in 1934. 

TABLE VII 
Estimated Productive Capacity and Capacity Utilized, 1934 



Items Amount 



Numher of actual spindles 3,641,846 

Capacity machine hours of operation 20,467,993,100 a/ 

Actual machine ho\irs of operation 7,546,516,339 h/ 



Source: Estimates of the Code Administration Committee 

a/ Estinated "by multiplying nunher of twisting machines hy 121 hours 
per week; 5 B. machines ty 80 hours per week. 

h/ Based upon sample representing 89 per cent of the Industry covered 
hy the Code, 



8321 



CHAPTER II 
LASOR STATISTICS 

Him'ber of ItaT3loyees 

According to records of the Code Ad^ilnictration Coranittee, there were 
32,SS3 enployees in the Throning Industi";' in 193^' Pennsylvanir, us'.s the 
nost important state, 21,U0S persons - or al^out 65 per cent of the total - 
■faein^ employed there. Other important states with over 1,000 employees 
each were Ilassachusetts, New Jersey, ilortli Carolina, llew York, and Virginia. 
Table VIII shows the average number employed in each state in 193^» 

TABLE VIII 

Average Number of Emplo3''ees, 
by Principal States, 193^ sJ 



State 



Average Number 
of Enployees 



U. S. Total 

Connecticut 
Illinois 
Massachusetts 
Hew Jersey 
Kev/ York 
North Carolina 
Pennsylvajiia 
Rhode Island 
Tennessee 
Virginia 

Other States 



32,S93 

S92 

966 

i.SoU 

1,2143 

2,119 
i,U7i 

21,U0g 

505 

603 

1,051 

1,031 



Source: Code Administration Coni.uttee reports. 

a/ As of December 29, 133'+> ^oi' two-week period; 
reported by about 93 psr cent of the total 
spindles operating with the Industry operating 
at 50 per cent of capacity :.t that time. 



According to a special tabulation, shown in Table IX, made b;^ the 
Bureau of Labor Statistics in cooperation with the Division of Research 
and Planning, iUlA, employment in 193^ ^"'""S s,bout 2 per cent less than in 
1333; man-hours dropped nearly I6 per cent while payrolls increased by 
about 12 per cent. The decrease in man— hours is due largely to the de- 
crea.se in number of hours worked per week, as sho\7n in Table IX. 

TIages 

Ho information is available on total annual wages in this Industry. 
Parthermore, because of the seasonal nature of the Industry it would be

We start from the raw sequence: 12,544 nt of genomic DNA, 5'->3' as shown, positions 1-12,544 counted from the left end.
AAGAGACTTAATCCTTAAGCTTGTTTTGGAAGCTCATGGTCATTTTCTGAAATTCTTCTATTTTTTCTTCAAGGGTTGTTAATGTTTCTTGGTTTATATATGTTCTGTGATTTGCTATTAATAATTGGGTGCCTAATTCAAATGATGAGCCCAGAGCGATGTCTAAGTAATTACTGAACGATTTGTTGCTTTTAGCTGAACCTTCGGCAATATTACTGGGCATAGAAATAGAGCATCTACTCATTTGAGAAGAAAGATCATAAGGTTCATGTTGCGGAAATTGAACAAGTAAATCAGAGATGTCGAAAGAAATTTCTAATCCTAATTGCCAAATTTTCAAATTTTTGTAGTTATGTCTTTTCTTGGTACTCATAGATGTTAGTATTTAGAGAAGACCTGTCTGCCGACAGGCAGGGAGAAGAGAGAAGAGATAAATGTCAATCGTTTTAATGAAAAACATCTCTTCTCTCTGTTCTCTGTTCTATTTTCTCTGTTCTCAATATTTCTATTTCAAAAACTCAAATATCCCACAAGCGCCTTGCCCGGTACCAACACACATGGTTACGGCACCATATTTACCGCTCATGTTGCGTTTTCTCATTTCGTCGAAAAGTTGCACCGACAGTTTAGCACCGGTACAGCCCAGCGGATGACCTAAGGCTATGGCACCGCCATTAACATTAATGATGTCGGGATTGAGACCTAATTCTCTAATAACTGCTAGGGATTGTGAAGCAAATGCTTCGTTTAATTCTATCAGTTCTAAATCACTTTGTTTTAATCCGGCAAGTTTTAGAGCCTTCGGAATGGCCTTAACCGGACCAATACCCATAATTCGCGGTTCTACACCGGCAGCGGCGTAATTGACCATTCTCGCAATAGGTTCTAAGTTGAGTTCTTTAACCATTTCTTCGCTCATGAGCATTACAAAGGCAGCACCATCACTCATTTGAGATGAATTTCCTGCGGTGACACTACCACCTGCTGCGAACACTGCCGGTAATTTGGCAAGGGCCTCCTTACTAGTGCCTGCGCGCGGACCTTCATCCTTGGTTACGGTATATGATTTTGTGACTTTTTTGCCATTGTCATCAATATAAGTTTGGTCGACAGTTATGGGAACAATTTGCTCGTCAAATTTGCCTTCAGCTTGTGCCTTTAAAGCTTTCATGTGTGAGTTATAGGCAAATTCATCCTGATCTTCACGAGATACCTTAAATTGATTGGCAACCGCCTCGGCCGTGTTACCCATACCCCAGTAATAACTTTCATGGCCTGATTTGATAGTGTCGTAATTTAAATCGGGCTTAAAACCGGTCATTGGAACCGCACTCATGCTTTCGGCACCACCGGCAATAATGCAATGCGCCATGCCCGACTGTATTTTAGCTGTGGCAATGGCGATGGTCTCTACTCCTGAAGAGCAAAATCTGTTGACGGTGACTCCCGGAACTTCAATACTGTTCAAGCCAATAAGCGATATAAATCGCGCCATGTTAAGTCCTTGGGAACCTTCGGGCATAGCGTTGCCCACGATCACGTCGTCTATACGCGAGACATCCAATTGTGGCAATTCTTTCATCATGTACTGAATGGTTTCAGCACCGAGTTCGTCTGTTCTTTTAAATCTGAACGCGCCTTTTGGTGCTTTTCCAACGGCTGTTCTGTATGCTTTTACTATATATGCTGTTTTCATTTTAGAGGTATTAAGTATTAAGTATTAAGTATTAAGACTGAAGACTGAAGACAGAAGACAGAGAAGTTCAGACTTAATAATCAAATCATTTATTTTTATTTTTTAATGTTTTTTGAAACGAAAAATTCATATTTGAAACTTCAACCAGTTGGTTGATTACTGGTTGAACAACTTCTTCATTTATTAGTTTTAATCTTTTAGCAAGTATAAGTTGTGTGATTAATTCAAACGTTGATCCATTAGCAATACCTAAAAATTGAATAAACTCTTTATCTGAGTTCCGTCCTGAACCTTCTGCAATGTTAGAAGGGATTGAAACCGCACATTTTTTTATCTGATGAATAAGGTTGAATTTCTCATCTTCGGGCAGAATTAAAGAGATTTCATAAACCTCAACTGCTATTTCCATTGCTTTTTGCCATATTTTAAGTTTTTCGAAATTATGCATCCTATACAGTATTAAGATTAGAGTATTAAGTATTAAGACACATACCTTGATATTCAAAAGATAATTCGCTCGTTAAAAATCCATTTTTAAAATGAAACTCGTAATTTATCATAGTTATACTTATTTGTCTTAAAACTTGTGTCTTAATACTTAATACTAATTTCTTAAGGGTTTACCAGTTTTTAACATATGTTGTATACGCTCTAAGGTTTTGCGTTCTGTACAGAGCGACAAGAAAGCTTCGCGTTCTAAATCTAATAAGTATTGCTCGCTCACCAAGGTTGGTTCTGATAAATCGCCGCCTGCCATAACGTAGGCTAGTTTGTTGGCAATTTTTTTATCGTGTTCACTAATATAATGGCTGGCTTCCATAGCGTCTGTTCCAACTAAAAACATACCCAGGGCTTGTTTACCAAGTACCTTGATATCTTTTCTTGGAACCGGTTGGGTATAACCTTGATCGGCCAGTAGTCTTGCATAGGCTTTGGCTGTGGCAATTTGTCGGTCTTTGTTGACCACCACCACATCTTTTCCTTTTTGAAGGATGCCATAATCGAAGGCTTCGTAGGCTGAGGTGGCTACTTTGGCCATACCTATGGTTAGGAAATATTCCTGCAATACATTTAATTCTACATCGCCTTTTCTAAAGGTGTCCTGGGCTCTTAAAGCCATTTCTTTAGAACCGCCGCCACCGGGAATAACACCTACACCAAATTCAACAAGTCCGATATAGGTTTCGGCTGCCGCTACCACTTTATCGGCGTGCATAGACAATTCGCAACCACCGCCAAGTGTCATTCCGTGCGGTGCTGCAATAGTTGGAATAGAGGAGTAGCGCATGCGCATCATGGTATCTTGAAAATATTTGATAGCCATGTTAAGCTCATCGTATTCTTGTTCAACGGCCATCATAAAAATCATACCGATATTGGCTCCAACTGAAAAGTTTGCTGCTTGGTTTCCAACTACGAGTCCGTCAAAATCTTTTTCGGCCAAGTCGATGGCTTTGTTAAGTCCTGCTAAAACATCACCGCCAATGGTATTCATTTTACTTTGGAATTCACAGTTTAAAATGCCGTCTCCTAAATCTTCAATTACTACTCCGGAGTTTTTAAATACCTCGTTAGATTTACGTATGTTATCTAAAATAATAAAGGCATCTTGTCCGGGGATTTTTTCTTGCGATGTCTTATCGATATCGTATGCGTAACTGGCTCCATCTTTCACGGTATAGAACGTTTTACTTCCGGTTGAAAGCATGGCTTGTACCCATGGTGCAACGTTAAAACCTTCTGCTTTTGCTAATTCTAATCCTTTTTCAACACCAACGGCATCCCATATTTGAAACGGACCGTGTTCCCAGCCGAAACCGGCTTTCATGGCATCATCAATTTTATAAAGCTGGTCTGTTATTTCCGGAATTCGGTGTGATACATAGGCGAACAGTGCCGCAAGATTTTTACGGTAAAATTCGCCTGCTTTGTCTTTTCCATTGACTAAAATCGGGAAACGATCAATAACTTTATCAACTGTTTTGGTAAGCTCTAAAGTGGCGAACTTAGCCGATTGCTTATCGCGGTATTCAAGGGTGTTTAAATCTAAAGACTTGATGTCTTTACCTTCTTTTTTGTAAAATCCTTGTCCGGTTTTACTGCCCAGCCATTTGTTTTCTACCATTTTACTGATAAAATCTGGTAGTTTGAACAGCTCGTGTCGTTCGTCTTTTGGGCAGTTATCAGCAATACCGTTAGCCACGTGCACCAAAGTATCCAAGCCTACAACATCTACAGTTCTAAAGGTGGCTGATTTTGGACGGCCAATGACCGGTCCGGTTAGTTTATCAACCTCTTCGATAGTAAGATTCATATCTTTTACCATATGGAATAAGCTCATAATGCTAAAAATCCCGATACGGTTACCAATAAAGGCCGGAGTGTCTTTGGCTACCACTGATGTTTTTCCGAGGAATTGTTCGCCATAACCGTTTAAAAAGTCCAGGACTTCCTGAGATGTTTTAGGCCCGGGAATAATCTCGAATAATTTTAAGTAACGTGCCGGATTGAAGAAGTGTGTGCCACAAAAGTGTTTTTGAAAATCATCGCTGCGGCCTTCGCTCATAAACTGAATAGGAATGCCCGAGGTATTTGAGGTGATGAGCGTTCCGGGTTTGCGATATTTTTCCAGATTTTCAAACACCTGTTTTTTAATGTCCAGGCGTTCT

S3 21 



-9- 

difilcult to naice a reliable estimate. Table X shows that total nages for 
a t\70-rreek period in Decenter 193^ anoinated to $692,628. This table also 
shov.'s total \7ages by principal producing states for the same period. About 
t\7c~thirds of the total wages paid c'uring this period - or 0^70,339 - v/ere 
paid in Pennsylvania. The second nost important state as to total wage 
pajaients was New York with a total payroll of only $35,107 for the two-weel: 
period. This amount is less than 5 per cent of the total payroll for the 
Industry'' for this period. 

The trend in payrolls has been upward in 133'^> ^s shown in Table IX. 

TABLE IX 

Index of Employment, Payrolls ajid Man-Hours 

1933 and I93U a/ 

(1933 = 100) 



Ye ex and 




ilonth b/ 


Employra 


1933 




Jaamary 


9^.5 


S'ebruary 


99.0 


March 


81.3 


A"oril 


S7.9 


May 


91.1 


June 


93.3 


July 


111.2 


Aug-ast 


116.6 


September 


10S.2 


October 


109.7 


November 


10S.2 


December 


9S.7 



Payrolls c/ 


Man-Hours d/ 


S3. 6 


10S.2 


93. s 


113.3 


70.2 


85.3 


77.9 


93.3 


Sg.S 


lOU.O 


91.2 


103.6 


109.7 


12U,U 


125. s 


103.5 


11U.3 


90.7 


125.3 


100. U 


121.0 


96.3 


93. u 


77.2 



Average 



100.0 



100.0 



100.0 



193H 

Januarj' 

February 

March 

A"Dril 

May 

June 

July 

August 

September 

October 

llovenber 

December 

Average 



93.0 

119.1 

112.7 

105.6 

90.1 

93.6 

95.6 

96. u 
82.6 

95. s 

9U.3 
96.7 

98. 



97.1 
1U3.8 
130.3 

115.9 

100.5 

102.0 

loU.o 

113.^ 

85.2 

lis. 9 

116.6 

lis. 3 
112.2 



7U.S 
110.7 

98.2 
85.6 
7U.S 

Ih.h 

76.9 
83.1 
61.0 
85.1+ 

S5.3 

85.0 

82. 9 



S3 21 



(Continued on following page) 



-10- 

TABLE IX 
( Cont « d) 

Source: UnpuTDlished data secured by the bureau of Labor Statistics in 
cooperation v/itli the Division of Research and Planning, HIUl.